Centurion Test: Mohammed Shami fifer puts India in control
A clear sunny sky over Centurion in less than 24 hours after rain and extremely damp conditions had washed out Day II of the ongoing first Test was a pleasant sight. What wasn’t that pleasant a sight was India, in spite of being in a position of strength with two set batsmen at the crease, losing their remaining seven wickets in just about 90 minutes after play resumed on Day III at the Supersport Park without even reaching the 350-mark.
India’s hearts did skip a beat then, but just as the script has been for Virat Kohli and Co. in several Test matches this year, the bowlers delivered once again, ensuring no after-effects of the early morning collapse and earning their team a substantial first-innings lead of 130.
Spearhead Jasprit Bumrah couldn’t exert much due to a right-ankle sprain, which kept him out of the field for a good part of Tuesday’s second session. But the fragile South African batting line-up also had Mohammed Shami to deal with. And if Shami gets his line and length right, even batsmen well equipped in terms of technique tend to find it tough tackling him.
Making fine use of the seam, Shami (5/44) was relentless with the probing line he bowled right through his spell. Importantly, he was able to exploit the pitch, which seemed to have become livelier after remaining under covers throughout Monday. As many as 18 wickets fell during the day.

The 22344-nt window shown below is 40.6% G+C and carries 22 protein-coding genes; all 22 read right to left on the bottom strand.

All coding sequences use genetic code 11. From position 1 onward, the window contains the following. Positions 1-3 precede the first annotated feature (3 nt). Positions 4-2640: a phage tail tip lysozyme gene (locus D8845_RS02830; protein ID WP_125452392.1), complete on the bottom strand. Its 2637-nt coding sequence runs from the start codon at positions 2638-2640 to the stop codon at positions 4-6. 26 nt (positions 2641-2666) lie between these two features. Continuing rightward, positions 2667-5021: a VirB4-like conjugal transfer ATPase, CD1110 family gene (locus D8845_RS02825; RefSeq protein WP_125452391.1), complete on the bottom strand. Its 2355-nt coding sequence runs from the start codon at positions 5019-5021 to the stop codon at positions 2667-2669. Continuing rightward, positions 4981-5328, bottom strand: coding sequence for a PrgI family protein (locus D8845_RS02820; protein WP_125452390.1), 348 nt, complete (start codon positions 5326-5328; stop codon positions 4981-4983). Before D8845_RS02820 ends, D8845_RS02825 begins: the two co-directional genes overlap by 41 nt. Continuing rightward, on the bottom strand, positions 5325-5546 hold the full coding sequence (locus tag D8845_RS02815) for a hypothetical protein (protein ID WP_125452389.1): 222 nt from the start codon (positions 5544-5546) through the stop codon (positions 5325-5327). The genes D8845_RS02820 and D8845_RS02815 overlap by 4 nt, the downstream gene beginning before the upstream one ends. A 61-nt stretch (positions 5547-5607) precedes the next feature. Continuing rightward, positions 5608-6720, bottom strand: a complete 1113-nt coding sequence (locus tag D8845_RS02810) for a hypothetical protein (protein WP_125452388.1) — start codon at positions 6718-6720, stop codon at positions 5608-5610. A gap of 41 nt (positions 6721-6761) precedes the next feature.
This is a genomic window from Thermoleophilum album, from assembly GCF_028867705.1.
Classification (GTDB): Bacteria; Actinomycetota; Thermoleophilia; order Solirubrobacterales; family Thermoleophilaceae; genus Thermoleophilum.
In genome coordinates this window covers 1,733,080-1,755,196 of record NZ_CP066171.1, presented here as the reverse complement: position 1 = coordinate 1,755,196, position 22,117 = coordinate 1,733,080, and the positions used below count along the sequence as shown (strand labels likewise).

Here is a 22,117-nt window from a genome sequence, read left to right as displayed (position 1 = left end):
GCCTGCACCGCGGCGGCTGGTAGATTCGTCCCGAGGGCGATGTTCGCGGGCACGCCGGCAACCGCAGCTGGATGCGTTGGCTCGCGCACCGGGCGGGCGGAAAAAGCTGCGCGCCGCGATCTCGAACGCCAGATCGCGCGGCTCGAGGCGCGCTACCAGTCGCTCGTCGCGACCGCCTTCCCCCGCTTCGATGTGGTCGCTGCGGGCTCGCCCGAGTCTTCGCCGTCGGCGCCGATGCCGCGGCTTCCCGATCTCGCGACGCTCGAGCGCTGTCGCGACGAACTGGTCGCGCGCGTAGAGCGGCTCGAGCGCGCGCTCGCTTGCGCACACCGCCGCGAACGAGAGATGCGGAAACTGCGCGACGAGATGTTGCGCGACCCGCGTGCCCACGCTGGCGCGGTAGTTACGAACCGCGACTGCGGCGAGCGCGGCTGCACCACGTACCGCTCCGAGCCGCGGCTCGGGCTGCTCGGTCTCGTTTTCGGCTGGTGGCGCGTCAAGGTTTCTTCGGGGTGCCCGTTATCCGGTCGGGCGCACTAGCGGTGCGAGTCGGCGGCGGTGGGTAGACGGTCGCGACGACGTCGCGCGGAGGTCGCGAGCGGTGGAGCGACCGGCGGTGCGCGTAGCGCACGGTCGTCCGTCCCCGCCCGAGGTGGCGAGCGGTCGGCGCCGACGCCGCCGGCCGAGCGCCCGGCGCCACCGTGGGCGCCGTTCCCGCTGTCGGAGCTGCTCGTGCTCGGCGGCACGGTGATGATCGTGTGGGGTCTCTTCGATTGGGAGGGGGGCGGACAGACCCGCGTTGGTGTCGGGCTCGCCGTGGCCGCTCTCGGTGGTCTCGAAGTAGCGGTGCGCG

Led by Shami, India’s quicks made far better use of the new ball as well as the conditions that helped them knock South Africa over for a paltry 197, after India’s first innings ended at 327.
At stumps on Tuesday, India were 16/1, losing Mayank Agarwal off the bowling of debutant Marco Jansen in the final over of the day.
However, what bodes well for India is their overall lead now being 146, which does put them in a stronger position, considering the nature of the wicket and South Africa’s shaky batting. And of course, the strength of their pace attack. They would only hope the weather doesn’t again come in their way.
For the Proteas, the situation could have been worse for them had KL Rahul not dropped Quinton de Kock when a Mohammed Siraj delivery made the South Africa ’keeper-batsman edge it towards third slip. That was the very first ball De Kock, who later felt discomfort in his back while keeping, had faced.
It was largely due to the 72-run fifth-wicket stand between Temba Bavuma (52) and De Kock (34) that South Africa could go beyond 150.
Coming in as first change, what worked for Shami alongside using the seam brilliantly was his accuracy and discipline. These two aspects have been an issue for him in the past, but not on this occasion.
If the use of the seam earned him the wickets of Keegan Petersen and Aiden Markram, it was his accuracy that created doubts in the set Bavuma’s mind.
Having reached the 200-wicket landmark with the wicket of Kagiso Rabada, this performance from Shami should stand out as he led from the front when India needed him to, particularly when their best bowler, Bumrah, was indisposed.